It began with tents in a small clearing. They decided they wanted a place to gather, spend some time. Maybe do a little hunting and fishing. A few of them might want to start a small garden.
Eventually, a few built homes. They set aside some areas for parks and recreation. They decided to build a pool – open to any members of their little community. They left a good amount of land in its natural state, as many of their members enjoyed hiking through the hills and fields. Over time, most decided to settle permanently.
They would welcome visitors, but only on their terms. It was not an uncommon event when they would allow a new member – usually someone who visited regularly in the past and demonstrated his goodwill. It gave them a reason to have a party. They liked having parties; they enjoyed having new members.
They wanted to ensure that new members held certain things in common with those in the community – could be business interests, recreational endeavors, perhaps religion, and most certainly language. Whatever the case, every new applicant was to be screened and vetted before acceptance into the community.
Then one day they were told that the rule-making and defense of their camp was to be taken out of their hands…
The old professor had a rather simple thought. Given the wholly abnormal conditions, he had read, and reasoned, and even written too much—versed as he was in the workings of the mind—to dare propose anything, even to himself, but the most banal of reflections, worthy of a schoolboy’s theme. It was a lovely day, warm but not hot, with a cool spring breeze rolling gently and noiselessly over the covered terrace outside the house. His was one of the last houses up toward the crest of the hill, perched on the rocky slope like an outpost guarding the old brown-hued village that stood out above the landscape, towering over it all, as far as the tourist resort down below; as far as the sumptuous boulevard along the water, with its green palms, tips barely visible, and its fine white homes; as far as the sea itself, calm and blue, the rich man’s sea, now suddenly stripped of all the opulent veneer that usually overspread its surface—the chrome-covered yachts, the muscle-bulging skiers, the gold-skinned girls, the fat bellies lining the decks of sailboats, large but discreet—and now, stretching over that empty sea, aground some fifty yards out, the incredible fleet from the other side of the globe, the rusty, creaking fleet that the old professor had been eyeing since morning. The stench had faded away at last, the terrible stench of latrines, that had heralded the fleet’s arrival, like thunder before a storm. The old man took his eye from the spyglass, moved back from the tripod. The amazing invasion had loomed up so close that it already seemed to be swarming over the hill and into his house.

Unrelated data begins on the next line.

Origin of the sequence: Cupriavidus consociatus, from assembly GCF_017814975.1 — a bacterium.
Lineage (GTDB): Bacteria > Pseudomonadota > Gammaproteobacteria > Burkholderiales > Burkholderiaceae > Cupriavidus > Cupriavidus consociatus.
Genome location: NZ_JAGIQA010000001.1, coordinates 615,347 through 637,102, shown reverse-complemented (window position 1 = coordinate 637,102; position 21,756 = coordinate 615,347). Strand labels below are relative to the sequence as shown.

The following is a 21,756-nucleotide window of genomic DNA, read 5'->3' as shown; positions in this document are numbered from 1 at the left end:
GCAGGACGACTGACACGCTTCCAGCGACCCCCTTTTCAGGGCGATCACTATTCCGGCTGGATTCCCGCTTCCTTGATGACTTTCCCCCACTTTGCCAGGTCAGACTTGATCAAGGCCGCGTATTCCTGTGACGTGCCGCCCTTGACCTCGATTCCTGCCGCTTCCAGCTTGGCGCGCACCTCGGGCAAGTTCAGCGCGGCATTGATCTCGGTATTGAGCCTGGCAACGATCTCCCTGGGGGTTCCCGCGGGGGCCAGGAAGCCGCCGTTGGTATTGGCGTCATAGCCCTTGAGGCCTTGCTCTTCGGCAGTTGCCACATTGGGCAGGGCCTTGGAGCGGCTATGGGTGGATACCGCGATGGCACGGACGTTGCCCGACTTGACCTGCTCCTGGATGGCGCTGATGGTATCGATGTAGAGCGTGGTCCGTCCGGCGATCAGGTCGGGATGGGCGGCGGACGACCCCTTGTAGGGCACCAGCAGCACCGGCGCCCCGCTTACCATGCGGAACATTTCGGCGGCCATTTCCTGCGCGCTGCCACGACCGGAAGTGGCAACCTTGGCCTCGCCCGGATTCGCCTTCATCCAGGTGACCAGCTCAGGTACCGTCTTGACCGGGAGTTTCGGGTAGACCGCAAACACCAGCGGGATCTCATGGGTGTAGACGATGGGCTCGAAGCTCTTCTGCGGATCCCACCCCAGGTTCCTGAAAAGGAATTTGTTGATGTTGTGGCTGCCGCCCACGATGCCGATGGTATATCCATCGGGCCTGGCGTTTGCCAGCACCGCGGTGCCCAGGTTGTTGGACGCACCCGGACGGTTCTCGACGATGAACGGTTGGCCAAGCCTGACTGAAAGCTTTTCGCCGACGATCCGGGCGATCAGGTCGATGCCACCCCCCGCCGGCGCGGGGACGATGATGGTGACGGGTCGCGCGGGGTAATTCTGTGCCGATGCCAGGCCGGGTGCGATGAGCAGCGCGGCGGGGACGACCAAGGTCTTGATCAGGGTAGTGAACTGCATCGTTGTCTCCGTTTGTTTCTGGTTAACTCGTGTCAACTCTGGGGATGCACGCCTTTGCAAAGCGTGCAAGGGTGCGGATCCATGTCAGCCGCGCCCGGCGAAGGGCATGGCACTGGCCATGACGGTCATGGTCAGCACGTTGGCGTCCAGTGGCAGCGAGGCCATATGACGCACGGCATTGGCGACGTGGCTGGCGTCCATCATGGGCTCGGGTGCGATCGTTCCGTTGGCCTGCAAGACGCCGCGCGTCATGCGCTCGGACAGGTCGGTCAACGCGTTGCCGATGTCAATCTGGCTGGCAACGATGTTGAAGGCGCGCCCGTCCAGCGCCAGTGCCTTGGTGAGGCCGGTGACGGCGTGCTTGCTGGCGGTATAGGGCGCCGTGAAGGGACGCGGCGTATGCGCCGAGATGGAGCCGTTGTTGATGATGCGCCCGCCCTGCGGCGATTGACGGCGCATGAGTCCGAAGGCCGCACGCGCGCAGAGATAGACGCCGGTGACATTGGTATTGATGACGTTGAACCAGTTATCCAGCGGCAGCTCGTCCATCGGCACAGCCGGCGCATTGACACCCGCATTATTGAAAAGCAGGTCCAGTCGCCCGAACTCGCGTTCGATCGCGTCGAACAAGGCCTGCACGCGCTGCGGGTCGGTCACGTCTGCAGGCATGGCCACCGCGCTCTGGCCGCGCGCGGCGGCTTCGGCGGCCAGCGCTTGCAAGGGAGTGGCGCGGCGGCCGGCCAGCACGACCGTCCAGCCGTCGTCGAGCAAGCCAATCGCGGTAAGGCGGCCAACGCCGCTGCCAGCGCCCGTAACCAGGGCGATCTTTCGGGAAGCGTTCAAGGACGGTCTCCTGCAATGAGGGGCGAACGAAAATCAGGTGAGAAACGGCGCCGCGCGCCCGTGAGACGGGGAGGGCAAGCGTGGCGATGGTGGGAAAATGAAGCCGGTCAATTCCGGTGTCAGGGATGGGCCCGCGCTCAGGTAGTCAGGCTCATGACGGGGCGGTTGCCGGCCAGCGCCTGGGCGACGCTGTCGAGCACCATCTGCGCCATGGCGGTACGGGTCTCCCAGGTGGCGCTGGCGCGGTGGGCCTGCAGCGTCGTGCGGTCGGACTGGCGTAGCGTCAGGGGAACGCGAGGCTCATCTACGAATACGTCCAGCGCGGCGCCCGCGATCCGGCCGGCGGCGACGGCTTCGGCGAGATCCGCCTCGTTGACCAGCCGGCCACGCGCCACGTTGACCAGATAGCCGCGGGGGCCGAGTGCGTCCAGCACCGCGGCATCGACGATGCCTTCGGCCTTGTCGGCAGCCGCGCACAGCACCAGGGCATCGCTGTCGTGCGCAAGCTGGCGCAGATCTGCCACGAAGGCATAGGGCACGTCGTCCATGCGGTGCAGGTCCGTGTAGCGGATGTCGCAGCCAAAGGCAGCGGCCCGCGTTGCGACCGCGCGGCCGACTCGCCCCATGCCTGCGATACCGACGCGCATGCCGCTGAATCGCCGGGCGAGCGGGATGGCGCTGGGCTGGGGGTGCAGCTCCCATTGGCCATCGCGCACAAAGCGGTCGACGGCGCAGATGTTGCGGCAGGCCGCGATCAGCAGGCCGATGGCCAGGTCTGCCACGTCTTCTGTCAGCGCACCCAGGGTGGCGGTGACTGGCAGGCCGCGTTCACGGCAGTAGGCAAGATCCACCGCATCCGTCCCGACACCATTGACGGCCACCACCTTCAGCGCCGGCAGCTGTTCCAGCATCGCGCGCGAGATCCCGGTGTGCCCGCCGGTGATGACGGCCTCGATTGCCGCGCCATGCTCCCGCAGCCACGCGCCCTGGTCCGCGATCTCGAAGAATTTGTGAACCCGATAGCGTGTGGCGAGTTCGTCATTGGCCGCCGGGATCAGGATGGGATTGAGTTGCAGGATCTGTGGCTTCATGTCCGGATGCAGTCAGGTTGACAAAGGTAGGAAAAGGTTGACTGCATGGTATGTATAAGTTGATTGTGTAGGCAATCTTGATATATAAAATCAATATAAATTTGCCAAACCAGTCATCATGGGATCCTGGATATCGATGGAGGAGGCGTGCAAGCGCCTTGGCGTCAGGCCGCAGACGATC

Some will recognize these words from the opening chapter of Camp of the Saints, by Jean Raspail. The story is of a migration – a massive migration from India into Europe. A migration destined to overrun those who came before.
The title of the novel is taken from the Biblical Book of Revelation, chapter 20:
7 And when the thousand years are expired, Satan shall be loosed out of his prison, 8 and shall go out to deceive the nations which are in the four quarters of the earth, Gog, and Magog, to gather them together to battle: the number of whom is as the sand of the sea. 9a And they went up on the breadth of the earth, and compassed the camp of the saints about, and the beloved city:
Since reading the novel, I have wondered about the situation presented. The Indians from the sub-continent came unarmed – certainly not an invasion in the classic sense of the term. They came at the behest of the various European governments – no aggression.
So…is there justification under the non-aggression principle to repel this invasion? This is my question.
The answer is quite clear if all land were privately owned – a most certain “yes.”
If only the Indians stayed on government owned land. One could say the private landowners were free to defend their property, but there were so many immigrants – by the hundreds of thousands and millions, a never-ending stream of every imaginable floating craft.
The answer would be quite clear if there was no government making the rules – again, a most certain “yes.”
But the government was making the rules, and the government invited the newcomers.
We don’t live in a world where all land is privately owned; we don’t live in a world where the property owner is free to make his own rules.
What is one to do when the power to enforce your rules for access to your property is taken from you? Is self-immolation the only alternative consistent with the NAP?
That is what I wonder.
Can one own “culture”? Of course, it seems clear the answer is “no.” Yet it was this culture that the members valued most.
At first, there was little change – a trickle of newcomers, for the most part fitting in quite well. But then came more – eventually a never-ending stream. The prior members lost control of their community. The criterion for membership was now quite different than before.
Without the ability to make and enforce their own rules, the members of the community were left only one legal possibility – to plead to the usurper.
Walter Block is having published a new piece on immigration, where he considers arguments from both Hans Hoppe and me. He has promised to send a link once it is available online. I have quickly scanned a draft but have decided not to address it as Walter has rightly asked me not to cite anything until it is formally published.
In the meantime, this issue as presented in Raspail’s novel continues to swirl around in my head.
Reprinted with permission from Bionic Mosquito.